The little brown bat depends on the forest for shelter and feeds in forest openings, but it may also venture into more open habitats to feed on insects. Shrews, red squirrels, flying squirrels, deer mice, red-backed voles, porcupines, and pine marten are typically of the forest and are not often found away from it. Small rodents concern foresters because they are seed eaters and can potentially impact reseeded cutover lands. However, their role as insect predators and tillers of soil may provide benefits that outweigh the damage they cause (Harris 1968).


Most passerine birds in southeast Alaska are associated with coastal forests. Blue grouse, great horned owls, hairy and downy woodpeckers, Steller's jays, winter wrens, thrushes, kinglets, pine grosbeaks, and pine siskins are some of the primary birds that dwell within the forest. Robins, fox sparrows, hummingbirds, flycatchers, and swallows make more use of the forest edge.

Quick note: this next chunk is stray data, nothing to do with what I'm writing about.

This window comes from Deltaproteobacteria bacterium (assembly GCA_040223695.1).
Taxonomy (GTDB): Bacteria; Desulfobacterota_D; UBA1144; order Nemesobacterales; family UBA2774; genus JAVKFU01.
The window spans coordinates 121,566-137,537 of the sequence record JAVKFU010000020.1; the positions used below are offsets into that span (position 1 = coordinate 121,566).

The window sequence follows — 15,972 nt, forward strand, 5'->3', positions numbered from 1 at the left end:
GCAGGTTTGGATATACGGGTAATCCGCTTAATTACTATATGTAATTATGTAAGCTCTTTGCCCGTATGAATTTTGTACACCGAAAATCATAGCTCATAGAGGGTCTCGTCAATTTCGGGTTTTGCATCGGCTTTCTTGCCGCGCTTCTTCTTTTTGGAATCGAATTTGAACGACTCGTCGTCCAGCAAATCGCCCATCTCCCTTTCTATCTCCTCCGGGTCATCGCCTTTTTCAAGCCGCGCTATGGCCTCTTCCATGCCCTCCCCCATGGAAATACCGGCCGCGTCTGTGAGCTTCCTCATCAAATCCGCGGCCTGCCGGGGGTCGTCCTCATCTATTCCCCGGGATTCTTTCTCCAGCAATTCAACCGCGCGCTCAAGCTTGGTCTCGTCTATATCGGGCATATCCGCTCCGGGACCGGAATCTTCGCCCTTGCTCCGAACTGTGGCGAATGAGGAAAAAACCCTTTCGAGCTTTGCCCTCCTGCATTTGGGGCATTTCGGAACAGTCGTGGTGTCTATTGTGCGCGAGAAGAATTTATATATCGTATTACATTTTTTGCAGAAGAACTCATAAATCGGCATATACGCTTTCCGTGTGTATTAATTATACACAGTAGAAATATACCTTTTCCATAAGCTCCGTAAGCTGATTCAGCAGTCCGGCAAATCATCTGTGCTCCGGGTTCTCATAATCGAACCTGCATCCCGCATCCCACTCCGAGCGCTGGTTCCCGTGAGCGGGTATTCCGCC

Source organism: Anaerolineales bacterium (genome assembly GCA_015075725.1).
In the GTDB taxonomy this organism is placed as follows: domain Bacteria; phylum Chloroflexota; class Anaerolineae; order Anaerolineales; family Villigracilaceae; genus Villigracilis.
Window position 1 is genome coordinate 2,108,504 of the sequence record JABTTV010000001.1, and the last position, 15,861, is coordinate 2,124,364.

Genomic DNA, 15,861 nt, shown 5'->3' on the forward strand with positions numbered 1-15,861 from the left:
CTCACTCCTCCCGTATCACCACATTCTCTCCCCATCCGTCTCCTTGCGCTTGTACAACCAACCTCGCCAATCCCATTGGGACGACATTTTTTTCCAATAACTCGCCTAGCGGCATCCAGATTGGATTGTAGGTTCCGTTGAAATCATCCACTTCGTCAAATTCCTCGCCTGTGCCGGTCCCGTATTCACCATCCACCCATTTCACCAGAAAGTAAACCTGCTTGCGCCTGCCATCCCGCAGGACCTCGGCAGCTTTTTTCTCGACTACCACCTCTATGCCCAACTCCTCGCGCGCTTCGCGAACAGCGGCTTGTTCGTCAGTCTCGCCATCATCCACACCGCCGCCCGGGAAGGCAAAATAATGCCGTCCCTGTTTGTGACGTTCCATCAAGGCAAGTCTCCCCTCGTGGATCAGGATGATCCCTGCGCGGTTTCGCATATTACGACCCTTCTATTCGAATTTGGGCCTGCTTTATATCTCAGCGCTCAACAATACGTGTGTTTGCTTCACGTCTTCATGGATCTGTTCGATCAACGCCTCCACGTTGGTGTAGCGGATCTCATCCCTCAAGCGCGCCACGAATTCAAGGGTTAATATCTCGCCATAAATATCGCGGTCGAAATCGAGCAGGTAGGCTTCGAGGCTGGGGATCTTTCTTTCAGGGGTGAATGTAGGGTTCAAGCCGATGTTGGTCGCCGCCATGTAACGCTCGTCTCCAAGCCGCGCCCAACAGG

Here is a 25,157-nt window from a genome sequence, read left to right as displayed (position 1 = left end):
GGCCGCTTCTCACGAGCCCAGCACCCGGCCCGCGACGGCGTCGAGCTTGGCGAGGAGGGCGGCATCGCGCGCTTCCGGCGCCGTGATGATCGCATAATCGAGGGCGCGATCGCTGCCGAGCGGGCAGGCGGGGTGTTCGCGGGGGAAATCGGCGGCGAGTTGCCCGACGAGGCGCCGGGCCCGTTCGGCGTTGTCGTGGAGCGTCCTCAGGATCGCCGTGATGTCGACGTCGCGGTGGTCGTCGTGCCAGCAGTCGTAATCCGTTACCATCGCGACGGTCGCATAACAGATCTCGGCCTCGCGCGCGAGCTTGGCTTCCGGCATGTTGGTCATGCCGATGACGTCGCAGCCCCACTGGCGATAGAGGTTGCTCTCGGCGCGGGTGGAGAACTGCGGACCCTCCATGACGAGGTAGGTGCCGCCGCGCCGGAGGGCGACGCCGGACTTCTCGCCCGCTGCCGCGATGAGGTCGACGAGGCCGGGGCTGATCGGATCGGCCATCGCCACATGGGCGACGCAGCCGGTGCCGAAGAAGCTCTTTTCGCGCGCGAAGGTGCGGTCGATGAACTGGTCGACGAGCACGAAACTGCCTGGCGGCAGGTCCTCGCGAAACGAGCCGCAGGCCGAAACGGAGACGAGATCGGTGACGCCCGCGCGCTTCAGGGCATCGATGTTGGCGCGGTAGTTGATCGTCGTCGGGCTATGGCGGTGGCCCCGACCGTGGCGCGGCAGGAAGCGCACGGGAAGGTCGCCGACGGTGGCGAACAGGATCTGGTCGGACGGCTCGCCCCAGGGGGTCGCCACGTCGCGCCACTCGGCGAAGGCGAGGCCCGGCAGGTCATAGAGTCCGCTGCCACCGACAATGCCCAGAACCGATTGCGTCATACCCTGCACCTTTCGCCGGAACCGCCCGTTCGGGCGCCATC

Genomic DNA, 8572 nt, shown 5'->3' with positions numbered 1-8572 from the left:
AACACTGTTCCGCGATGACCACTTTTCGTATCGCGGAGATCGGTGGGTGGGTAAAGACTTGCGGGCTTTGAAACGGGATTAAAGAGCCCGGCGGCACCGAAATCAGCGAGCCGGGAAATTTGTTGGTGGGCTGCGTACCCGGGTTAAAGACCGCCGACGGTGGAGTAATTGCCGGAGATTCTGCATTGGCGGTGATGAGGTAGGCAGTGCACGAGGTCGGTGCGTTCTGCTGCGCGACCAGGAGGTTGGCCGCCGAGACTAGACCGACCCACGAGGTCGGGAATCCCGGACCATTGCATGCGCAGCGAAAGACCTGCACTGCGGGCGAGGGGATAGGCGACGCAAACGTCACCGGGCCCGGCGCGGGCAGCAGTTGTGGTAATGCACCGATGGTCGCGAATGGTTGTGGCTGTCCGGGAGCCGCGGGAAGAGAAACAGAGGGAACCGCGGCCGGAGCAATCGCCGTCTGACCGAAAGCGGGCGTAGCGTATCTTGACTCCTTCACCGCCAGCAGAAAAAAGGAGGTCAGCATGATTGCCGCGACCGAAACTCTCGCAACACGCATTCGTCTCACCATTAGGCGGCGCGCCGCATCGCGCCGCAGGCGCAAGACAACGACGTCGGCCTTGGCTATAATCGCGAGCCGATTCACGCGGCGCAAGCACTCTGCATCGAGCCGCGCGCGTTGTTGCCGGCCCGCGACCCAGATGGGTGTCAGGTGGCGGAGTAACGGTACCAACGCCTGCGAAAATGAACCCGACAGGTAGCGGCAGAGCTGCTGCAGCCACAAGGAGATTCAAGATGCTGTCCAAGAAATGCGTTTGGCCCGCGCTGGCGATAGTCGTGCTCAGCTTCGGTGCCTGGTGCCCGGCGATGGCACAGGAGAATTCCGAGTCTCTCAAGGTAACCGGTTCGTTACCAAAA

More bald eagles may live in the forests of southeast Alaska than any other place in the world. Although bald eagles use a wide range of habitats in the region, they nest almost exclusively in tall trees within 200 yards (183 m) of salt water or along the courses of major rivers (Robards and King 1966). They are less common in sheltered bays, along unforested shorelines, or in fjords. No nests in southeast Alaska have been found in second growth forests because a big tree is required to support the huge nest of a bald eagle. Eagles usually build their nests in the upper third of older conifers, particularly Sitka spruce where they are supported by a whorl of large branches or scraggly tops. Large cottonwood trees that are common along the big mainland rivers may also be used. Eagles may return to a nesting site for many years and add more material each year. Some nests contain as much as 150 cubic feet of limbs, twigs, moss, and grass.